The story of SaaS is just beginning. The industry we see today is nascent. Its future shape will be different. Infrastructure and Enterprise software will be dominated by large global players. SMEs and other sectors will be served by a much wider variety of SaaS. Open platforms and integrations will allow many companies and models to flourish. The winners may already have been founded. But it is far too early to say who they are today.
We are till in the early days of SaaS. The scale and revenues of traditional licence driven software companies dwarf the new service based model. Yet all the innovation is coming from the SaaS sector. No-one doubts it will be the business model of the future. All those legacy giants are scrambling to change path.
As this nascent industry matures, what will it look like? Like all new industries it will be different. The early stage, unproven no legacy animal we see today will evolve. This will be the biggest shift in the structure and power bases of the B2B software industry in the next few years. Here are some ideas on how it might shape up.
Infrastructure will become the domain of true global giants. It will be high barrier to entry, unsexy ow margin business. Big institutions and funds will love it for secure returns and heavy use of investment. HP, IBM and Huawei could evolve into these companies. Google and Amazon may also get there. Some telcos may also be able to adapt and play in this space. Software companies will take it for granted.
SaaS Enterprise Software
Core enterprise software will also be dominated by a handful of players. There will also be large vertical players with less widespread brand recognition. These will emerge through consolidation of companies with large customers bases. But broken financial models. When funding becomes tight this process will kick in.
SAP and Oracle may be among the winners but no guarantees. Either way products that look like and integrated suite will come back into fashion.
The SME SaaS sector will also see consolidation. For this sector the big players will offer a portfolio of products. Rather than an integrated suite. There will also be room for a Mittelstand of vertical or functional specialists. Companies with few outside shareholders. Mid range revenues. And a trusted reputation right across their niche. There will be few geographic plays. Global will dominate even for smaller companies.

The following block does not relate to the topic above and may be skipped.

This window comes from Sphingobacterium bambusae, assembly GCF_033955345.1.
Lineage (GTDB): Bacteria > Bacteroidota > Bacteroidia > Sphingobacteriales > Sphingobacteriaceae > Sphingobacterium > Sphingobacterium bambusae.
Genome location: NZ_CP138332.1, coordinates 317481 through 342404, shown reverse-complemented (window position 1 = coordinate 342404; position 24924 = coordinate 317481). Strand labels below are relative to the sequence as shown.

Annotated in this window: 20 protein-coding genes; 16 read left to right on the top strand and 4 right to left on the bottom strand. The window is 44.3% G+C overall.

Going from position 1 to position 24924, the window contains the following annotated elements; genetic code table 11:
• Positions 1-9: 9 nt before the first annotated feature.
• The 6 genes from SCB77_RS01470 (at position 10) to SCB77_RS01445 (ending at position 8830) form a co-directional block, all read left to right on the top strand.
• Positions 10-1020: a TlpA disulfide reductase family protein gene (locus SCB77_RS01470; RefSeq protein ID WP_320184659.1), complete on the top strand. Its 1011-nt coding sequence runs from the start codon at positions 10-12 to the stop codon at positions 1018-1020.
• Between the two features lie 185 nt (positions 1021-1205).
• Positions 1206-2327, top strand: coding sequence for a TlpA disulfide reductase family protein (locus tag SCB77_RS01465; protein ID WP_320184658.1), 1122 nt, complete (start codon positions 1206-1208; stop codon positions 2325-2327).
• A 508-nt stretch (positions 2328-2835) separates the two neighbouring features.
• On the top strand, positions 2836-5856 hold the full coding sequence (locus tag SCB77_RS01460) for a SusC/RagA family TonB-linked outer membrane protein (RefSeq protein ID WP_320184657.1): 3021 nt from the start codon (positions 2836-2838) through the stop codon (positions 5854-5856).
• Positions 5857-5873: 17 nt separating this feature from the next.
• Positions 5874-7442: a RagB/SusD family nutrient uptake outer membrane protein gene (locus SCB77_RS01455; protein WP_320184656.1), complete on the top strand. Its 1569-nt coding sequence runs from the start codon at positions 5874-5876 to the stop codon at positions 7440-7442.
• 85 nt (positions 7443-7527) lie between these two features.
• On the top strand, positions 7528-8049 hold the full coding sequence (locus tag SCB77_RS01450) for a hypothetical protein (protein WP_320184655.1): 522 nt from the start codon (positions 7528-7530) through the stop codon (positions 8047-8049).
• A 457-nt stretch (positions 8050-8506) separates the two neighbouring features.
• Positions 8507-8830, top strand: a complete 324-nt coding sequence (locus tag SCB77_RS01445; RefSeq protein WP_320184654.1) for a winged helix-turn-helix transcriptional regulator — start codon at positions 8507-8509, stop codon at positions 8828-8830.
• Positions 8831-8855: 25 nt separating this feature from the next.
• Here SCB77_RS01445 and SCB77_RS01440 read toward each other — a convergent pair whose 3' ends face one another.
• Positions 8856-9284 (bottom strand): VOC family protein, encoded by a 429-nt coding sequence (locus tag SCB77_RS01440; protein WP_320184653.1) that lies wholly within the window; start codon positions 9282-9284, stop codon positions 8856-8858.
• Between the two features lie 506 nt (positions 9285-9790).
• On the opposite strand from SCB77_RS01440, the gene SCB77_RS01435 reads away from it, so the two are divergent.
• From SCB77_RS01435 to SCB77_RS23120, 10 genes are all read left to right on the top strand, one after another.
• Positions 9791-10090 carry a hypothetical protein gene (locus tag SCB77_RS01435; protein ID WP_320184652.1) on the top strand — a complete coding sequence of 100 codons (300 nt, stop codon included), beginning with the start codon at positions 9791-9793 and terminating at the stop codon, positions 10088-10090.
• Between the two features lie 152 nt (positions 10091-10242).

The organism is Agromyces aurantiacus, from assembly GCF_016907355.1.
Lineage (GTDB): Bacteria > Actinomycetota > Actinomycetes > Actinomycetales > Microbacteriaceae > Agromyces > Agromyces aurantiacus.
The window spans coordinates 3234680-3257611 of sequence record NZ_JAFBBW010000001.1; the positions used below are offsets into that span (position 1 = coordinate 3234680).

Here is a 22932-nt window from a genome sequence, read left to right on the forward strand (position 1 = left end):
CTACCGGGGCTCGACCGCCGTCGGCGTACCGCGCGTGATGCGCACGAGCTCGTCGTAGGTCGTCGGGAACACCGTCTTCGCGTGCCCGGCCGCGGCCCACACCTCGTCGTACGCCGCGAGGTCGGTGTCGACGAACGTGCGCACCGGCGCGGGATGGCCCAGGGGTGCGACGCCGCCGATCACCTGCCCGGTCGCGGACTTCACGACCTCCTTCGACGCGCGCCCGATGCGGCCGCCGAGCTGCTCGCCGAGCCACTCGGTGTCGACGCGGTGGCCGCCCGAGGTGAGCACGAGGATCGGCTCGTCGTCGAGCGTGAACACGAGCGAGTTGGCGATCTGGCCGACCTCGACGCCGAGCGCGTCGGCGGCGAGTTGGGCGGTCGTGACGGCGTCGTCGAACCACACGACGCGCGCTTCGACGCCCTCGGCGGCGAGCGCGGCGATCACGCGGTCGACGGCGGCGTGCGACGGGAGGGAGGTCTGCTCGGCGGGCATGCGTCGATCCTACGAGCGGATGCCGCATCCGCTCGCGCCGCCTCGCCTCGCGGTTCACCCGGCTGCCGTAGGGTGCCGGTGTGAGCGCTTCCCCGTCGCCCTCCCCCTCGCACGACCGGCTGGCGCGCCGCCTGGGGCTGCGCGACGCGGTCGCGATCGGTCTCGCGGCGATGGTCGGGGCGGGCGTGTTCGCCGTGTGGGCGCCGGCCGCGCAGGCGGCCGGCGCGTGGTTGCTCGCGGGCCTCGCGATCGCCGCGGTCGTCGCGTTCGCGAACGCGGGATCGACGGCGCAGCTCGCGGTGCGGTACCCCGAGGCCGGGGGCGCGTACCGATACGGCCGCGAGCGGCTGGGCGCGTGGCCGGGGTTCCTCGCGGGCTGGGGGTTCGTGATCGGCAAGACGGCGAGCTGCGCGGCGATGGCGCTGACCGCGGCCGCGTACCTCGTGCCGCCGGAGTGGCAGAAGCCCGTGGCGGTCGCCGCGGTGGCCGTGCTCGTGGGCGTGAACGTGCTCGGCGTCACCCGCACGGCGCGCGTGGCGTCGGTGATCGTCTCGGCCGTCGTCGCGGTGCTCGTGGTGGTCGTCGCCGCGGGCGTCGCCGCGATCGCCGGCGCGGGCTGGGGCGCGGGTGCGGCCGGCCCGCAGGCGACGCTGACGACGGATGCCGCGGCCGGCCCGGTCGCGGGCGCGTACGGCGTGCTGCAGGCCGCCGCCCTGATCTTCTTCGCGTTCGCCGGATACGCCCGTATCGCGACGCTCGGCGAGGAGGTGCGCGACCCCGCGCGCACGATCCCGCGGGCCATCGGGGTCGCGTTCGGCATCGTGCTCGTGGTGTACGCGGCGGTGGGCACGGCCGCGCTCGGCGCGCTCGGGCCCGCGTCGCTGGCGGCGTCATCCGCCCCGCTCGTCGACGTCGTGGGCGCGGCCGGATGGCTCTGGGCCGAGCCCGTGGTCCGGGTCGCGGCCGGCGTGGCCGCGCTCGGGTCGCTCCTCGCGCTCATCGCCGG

B2B SaaS will split between open platforms and walled gardens. Open companies will use APIs and other integration techniques. This approach is already emerging today. It will be easy for startups. Complementary software or even competitors to become part of the ecosystem. They will offer customers an option to plug and play any software they choose. Perhaps Zapier or its successor will be a software provider not just a connector.
The walled gardens will survive in the market because they offer customers continuity. When the current funding cycle turns down there will be a lot of pain. Some companies and the data they hold disappear overnight. Buying the latest thing will look less attractive even if recovery is quite straightforward. Reliable supply will become as big a concern as security for a while.
Winners In SaaS
The future leaders may already have been founded, maybe they are household names today. But this is harder than it seems to predict. Some of the big winners will be from India, China or elsewhere in Asia. At least one will be from Africa. Silicon Valley will continue to innovate and play a major role. But it will not be as dominant as it is now.
The SaaS Revenue Model
Tweaks and innovation in the revenue model will continue for a while. But in time 3 or 4 main models will become established. Software companies will flock to these arguing that this is how people buy. Margins will remain high. But GAAP profitability and strong predictable cash flows will also be important. An essential part of the financial story. Companies with these characteristics will appeal to investors. 10 year track records without dividends or profit will be less popular.
One day the numbers will have flipped. SaaS will be the only way to buy and use software. Then it will be time for the next disruption.
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Kenny Fraser is the Director of Sunstone Communication and a personal investor in startups.